Getting mighty crowded in there. Just transplanted pepper to its final sized pot (matches tomato's). The pepper now drops fruit, but has 3 pretty big fruit, and lots of flowers. Used Gurney's special pepper fertilizer, because I was bemused that there existed a pepper-specific fertilizer. It's an awfully big plant to transplant, but I've done this to carmen peppers before. It works.

     

I think the tomato has about 7 fruit of the strawberry-and-above size, and lots of flowers. It's getting large. Since it lost its first fruit, the potted tomato is about on pace with the AG tomato. It'll be interesting to compare flavor. Assuming they can ripen under these lights.

The tomato still has no support. The pepper has a bit of bamboo propping it.

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Very happy plants. But the

Very happy plants. But the tomato lost its first (golf ball sized ) fruit to BER. It has plenty of calcium. I seem to lose a lot of fruit to BER when the plant grows too fast from excessive happiness - leaf-local calcium deficiency? Oh, well. The pepper's excessive happiness is working in my favor, at least. I've never had a carmen pepper hold onto its first half dozen or so fruit - but this one set from its first flower, and isn't dropping any. Need to transplant to bigger pot next week.

     

Leaves get charred when they grow into the lights. I tend to let them prune themselves this way...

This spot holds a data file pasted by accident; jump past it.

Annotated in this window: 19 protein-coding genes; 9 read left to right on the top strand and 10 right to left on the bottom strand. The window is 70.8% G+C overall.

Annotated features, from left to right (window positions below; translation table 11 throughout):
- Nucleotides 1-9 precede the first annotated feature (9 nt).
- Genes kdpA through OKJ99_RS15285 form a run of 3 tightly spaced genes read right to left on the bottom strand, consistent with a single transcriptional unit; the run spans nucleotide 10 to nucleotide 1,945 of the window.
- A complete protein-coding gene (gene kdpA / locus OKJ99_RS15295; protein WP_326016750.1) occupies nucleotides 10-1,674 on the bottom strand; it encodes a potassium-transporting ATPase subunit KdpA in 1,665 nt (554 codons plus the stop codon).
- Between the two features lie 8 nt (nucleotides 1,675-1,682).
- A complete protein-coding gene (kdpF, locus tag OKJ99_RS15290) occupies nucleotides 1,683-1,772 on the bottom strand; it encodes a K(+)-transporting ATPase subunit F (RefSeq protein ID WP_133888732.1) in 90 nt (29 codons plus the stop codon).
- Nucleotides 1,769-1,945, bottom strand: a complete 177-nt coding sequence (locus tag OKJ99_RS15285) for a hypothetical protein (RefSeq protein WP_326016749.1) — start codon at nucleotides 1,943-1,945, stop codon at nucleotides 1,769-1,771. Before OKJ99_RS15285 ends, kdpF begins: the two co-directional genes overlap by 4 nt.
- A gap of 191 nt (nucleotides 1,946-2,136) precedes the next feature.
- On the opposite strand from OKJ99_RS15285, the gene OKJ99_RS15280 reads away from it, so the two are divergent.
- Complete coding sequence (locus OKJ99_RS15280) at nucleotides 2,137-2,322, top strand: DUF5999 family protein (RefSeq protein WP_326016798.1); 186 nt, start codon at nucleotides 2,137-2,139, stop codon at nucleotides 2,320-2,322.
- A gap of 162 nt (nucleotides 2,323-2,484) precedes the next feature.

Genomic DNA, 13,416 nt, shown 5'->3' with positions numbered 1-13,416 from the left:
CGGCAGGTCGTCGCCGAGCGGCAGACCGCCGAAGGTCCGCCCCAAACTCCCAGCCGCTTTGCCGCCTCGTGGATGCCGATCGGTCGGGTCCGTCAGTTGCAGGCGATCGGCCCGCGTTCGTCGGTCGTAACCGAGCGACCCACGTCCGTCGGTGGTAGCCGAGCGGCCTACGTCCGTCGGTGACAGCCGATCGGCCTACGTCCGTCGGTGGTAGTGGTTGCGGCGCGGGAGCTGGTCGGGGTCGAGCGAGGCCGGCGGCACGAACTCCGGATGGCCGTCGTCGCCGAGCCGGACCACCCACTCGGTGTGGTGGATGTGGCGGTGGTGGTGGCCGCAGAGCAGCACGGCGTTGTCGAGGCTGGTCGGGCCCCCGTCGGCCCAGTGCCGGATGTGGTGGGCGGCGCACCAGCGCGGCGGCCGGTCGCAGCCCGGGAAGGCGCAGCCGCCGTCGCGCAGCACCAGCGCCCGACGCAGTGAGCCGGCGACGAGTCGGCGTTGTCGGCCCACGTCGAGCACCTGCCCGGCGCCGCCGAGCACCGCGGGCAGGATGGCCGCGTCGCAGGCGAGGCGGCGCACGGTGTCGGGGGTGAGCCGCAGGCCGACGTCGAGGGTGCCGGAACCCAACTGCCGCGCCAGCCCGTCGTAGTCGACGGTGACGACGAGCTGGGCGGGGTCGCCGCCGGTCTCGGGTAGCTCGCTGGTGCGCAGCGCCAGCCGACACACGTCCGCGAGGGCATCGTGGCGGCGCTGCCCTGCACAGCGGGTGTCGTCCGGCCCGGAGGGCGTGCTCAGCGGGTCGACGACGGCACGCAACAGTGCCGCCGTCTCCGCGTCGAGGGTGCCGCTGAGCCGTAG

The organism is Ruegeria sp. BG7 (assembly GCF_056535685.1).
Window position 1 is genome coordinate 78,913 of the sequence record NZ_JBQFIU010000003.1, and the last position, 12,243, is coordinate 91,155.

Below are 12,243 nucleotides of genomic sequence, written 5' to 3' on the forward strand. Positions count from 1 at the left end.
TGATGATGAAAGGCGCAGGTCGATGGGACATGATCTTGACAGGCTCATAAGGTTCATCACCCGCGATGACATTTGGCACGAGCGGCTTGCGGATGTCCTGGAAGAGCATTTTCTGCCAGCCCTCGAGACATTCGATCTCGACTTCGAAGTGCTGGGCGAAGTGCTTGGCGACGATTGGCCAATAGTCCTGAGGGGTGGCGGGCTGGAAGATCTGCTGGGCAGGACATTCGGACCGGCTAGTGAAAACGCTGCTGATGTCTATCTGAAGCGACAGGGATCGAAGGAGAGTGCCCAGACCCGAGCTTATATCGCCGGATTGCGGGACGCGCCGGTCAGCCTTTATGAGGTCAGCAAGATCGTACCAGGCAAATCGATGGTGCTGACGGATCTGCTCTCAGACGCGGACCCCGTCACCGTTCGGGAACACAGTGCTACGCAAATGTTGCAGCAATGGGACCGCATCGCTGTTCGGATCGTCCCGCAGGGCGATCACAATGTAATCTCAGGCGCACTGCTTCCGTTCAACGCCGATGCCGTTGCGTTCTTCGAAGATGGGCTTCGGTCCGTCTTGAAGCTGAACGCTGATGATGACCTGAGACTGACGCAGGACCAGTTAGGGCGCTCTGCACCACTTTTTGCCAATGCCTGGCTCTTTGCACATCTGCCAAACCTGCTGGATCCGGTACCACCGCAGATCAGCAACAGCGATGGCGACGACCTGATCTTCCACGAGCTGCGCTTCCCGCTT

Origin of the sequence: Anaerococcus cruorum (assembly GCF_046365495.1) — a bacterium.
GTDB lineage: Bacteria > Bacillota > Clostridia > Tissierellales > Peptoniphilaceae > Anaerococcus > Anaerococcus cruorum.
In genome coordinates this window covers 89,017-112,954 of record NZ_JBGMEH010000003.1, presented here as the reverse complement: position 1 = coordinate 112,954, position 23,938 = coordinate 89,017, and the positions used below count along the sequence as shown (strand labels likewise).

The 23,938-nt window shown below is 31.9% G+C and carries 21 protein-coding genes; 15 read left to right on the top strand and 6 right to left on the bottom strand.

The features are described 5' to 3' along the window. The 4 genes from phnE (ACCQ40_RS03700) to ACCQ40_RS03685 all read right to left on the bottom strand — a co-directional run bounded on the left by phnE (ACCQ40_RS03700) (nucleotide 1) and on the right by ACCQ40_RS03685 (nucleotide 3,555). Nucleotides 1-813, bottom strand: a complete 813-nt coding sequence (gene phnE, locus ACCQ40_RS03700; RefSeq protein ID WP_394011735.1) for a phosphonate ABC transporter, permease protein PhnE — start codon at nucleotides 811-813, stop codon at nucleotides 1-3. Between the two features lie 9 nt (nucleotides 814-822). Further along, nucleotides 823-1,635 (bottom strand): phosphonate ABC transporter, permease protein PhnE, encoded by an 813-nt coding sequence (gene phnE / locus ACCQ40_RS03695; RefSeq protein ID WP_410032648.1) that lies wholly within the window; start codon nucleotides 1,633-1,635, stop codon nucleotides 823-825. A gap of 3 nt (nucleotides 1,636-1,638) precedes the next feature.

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8.5 weeks - overdue

8.5 weeks - overdue transplanting. Tomato now in final pot, pepper one size larger. Also a couple more CFL's. Perhaps one more bulb after this, will be it. First tomato plumping up fast.

       

I was intrigued - Gurney's offers a pepper fertilizer, as distinct from tomato (or potato, or asparagus or blueberry or ... big selection!) I also broke one of my self-watering pots. So, the pepper's waiting another 2 weeks for its max pot.

The soil tomato is significantly ahead of the AG tomato, which has no fruit up to pea size yet.

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7.5 weeks - I worked through

7.5 weeks - I worked through the weekend. First fruit set on tomato, I added a light, and they didn't die.